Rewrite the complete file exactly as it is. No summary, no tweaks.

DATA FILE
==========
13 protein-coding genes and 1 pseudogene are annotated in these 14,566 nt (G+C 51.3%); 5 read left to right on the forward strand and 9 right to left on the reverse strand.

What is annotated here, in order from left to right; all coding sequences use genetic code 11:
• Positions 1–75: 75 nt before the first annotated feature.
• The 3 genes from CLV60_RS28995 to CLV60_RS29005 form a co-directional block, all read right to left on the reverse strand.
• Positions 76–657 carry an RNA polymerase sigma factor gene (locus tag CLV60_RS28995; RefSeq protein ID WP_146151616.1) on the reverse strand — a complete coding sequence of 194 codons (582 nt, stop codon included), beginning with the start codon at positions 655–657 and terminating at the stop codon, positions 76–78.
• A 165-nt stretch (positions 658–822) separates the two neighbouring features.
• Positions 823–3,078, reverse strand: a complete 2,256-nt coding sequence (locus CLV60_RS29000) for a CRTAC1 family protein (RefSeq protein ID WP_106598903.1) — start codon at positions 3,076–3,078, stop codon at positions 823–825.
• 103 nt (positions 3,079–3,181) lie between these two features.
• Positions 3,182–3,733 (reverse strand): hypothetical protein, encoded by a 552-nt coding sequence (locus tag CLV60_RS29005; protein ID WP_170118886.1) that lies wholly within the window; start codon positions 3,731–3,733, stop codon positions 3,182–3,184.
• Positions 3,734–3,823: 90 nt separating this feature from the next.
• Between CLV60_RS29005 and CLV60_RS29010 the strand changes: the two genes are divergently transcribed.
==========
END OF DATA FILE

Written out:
13 protein-coding genes and 1 pseudogene are annotated in these 14,566 nt (G+C 51.3%); 5 read left to right on the forward strand and 9 right to left on the reverse strand.

What is annotated here, in order from left to right; all coding sequences use genetic code 11:
• Positions 1–75: 75 nt before the first annotated feature.
• The 3 genes from CLV60_RS28995 to CLV60_RS29005 form a co-directional block, all read right to left on the reverse strand.
• Positions 76–657 carry an RNA polymerase sigma factor gene (locus tag CLV60_RS28995; RefSeq protein ID WP_146151616.1) on the reverse strand — a complete coding sequence of 194 codons (582 nt, stop codon included), beginning with the start codon at positions 655–657 and terminating at the stop codon, positions 76–78.
• A 165-nt stretch (positions 658–822) separates the two neighbouring features.
• Positions 823–3,078, reverse strand: a complete 2,256-nt coding sequence (locus CLV60_RS29000) for a CRTAC1 family protein (RefSeq protein ID WP_106598903.1) — start codon at positions 3,076–3,078, stop codon at positions 823–825.
• 103 nt (positions 3,079–3,181) lie between these two features.
• Positions 3,182–3,733 (reverse strand): hypothetical protein, encoded by a 552-nt coding sequence (locus tag CLV60_RS29005; protein ID WP_170118886.1) that lies wholly within the window; start codon positions 3,731–3,733, stop codon positions 3,182–3,184.
• Positions 3,734–3,823: 90 nt separating this feature from the next.
• Between CLV60_RS29005 and CLV60_RS29010 the strand changes: the two genes are divergently transcribed.